SR: Are certain devices or user habits more at risk for infecting a BYOD workplace? And if so, what can enterprises do to prevent those infections?

MC: There are a few areas of risk associated with users and BYOD. Most devices employees are bringing into the environment are meant as consumption devices and provide consumer-grade security and protection. In addition, the style of use of these devices leads to a more informal use (such as social media) and casual attention. So, they tend to be left unmanaged or left [without being] updated for a long period of time. The blending of personal and business use often leads to a comingling of sensitive organization data and personal information, which could threaten the sensitive information you’re trying so hard to protect.

The best way to go is the use of mobile device management solutions that provide organizations with a means to define and control the environment on the devices. In addition, ensuring strong identities on the devices will enable organizations to ensure users and devices connecting to VPN, WiFi, and other resources are legitimate. These solutions also enable advanced encryption controls as well as remote data wipe [options] if the devices are lost.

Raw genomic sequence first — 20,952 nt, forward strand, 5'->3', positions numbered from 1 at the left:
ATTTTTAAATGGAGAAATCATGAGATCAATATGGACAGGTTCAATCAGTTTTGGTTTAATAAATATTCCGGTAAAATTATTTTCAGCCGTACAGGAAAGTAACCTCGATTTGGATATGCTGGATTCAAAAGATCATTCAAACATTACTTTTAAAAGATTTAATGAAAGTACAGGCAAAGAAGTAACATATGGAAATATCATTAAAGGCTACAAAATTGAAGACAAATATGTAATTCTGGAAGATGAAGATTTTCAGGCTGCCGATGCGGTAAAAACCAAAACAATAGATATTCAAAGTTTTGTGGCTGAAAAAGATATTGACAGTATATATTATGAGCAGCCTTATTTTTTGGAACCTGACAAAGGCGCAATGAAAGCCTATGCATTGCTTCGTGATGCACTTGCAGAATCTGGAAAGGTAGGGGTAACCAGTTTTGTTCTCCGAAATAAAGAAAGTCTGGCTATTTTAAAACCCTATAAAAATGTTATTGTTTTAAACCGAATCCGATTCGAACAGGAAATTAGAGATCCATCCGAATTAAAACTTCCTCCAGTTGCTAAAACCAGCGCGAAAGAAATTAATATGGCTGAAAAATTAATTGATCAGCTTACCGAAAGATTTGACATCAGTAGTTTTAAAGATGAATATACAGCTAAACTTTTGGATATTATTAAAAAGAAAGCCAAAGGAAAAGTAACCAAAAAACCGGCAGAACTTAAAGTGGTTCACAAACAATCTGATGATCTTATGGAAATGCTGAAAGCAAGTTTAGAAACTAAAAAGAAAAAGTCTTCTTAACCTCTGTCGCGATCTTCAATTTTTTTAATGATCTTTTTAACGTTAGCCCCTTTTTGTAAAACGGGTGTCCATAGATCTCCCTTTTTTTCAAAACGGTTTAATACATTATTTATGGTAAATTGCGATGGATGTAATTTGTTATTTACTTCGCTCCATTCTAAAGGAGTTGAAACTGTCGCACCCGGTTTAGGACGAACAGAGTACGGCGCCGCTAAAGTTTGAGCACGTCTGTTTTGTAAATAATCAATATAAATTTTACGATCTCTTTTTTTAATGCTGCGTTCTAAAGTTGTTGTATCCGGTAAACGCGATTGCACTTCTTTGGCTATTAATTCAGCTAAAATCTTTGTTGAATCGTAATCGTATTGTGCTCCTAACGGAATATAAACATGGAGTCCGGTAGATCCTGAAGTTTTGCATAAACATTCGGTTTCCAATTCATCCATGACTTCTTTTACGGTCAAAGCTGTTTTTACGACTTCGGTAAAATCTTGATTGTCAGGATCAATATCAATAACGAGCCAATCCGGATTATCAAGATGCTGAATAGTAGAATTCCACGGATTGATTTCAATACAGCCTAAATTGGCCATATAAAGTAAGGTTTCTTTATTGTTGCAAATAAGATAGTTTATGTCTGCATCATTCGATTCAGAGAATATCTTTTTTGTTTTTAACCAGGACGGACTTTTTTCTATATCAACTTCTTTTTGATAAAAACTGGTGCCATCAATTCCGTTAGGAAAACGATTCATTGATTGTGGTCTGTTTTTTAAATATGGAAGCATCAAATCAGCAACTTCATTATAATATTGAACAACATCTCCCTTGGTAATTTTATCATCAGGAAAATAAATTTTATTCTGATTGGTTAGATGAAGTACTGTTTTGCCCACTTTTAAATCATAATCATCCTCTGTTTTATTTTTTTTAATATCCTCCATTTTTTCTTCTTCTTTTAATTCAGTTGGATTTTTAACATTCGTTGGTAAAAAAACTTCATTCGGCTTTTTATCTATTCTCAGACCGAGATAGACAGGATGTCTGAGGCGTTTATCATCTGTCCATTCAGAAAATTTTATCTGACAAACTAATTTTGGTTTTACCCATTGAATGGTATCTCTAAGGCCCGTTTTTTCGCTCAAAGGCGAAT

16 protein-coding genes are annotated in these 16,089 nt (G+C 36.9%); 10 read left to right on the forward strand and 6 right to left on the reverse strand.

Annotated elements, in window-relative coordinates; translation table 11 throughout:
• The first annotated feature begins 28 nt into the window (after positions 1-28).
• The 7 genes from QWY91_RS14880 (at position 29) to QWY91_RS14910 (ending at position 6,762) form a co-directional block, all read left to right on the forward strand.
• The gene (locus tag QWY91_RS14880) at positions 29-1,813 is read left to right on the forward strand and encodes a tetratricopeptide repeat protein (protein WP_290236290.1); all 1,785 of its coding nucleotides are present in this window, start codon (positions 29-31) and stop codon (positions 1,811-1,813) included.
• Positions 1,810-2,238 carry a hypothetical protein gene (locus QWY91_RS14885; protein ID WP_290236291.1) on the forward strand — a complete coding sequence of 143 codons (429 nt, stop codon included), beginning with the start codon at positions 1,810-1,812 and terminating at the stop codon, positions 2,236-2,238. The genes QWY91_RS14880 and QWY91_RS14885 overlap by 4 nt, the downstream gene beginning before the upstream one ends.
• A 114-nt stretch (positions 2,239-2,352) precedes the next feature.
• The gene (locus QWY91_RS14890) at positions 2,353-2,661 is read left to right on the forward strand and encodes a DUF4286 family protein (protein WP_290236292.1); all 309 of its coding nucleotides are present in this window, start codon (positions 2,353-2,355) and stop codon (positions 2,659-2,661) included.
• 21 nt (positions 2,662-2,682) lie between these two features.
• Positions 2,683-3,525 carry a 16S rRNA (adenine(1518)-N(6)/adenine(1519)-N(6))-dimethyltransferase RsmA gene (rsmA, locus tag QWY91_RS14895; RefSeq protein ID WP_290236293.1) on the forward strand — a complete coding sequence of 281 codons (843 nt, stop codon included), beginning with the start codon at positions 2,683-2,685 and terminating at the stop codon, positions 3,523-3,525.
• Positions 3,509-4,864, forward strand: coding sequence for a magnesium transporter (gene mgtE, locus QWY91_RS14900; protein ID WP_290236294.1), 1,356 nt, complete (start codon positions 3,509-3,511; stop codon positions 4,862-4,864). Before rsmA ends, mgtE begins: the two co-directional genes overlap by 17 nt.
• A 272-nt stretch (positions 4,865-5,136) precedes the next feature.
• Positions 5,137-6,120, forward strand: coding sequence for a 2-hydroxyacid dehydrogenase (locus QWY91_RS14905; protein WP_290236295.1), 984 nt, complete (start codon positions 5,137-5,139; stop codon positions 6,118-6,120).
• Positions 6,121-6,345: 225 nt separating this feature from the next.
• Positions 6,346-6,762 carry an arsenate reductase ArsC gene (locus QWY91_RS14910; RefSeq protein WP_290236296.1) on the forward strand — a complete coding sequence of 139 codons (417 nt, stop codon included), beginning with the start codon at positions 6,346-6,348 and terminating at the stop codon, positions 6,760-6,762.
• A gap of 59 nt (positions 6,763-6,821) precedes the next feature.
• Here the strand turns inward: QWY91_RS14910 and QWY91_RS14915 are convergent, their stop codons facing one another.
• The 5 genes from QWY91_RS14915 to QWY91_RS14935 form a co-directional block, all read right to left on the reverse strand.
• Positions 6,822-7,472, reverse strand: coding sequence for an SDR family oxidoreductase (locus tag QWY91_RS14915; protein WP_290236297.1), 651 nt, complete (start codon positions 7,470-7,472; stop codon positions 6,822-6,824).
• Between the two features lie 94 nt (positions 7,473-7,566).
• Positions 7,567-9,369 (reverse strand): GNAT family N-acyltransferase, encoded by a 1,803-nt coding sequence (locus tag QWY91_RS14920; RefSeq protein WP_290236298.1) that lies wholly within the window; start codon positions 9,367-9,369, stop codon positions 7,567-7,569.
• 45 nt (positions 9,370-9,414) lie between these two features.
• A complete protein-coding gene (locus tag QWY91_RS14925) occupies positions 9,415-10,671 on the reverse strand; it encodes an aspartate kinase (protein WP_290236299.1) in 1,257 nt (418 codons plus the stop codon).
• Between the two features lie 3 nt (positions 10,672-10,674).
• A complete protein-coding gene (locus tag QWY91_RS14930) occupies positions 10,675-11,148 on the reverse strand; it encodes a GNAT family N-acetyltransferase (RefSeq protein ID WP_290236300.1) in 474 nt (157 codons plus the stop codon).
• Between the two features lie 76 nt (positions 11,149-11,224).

SR: Can the problems of BYOD be solved in part via educational efforts? And if so, what educational tips do you have for enterprises?

MC: Employee education and training is definitely a big part of BYOD security, just as it is part of any security effort. For example, it’s critical to be aware of your surroundings when accessing and using these devices. Just as we have all learned to be conscious when using an ATM and entering our PIN, how many people are careful about who is around and watching when we enter our passwords on a device? Some tablets are quite large and it’s very easy to see password input screen, even from across the room.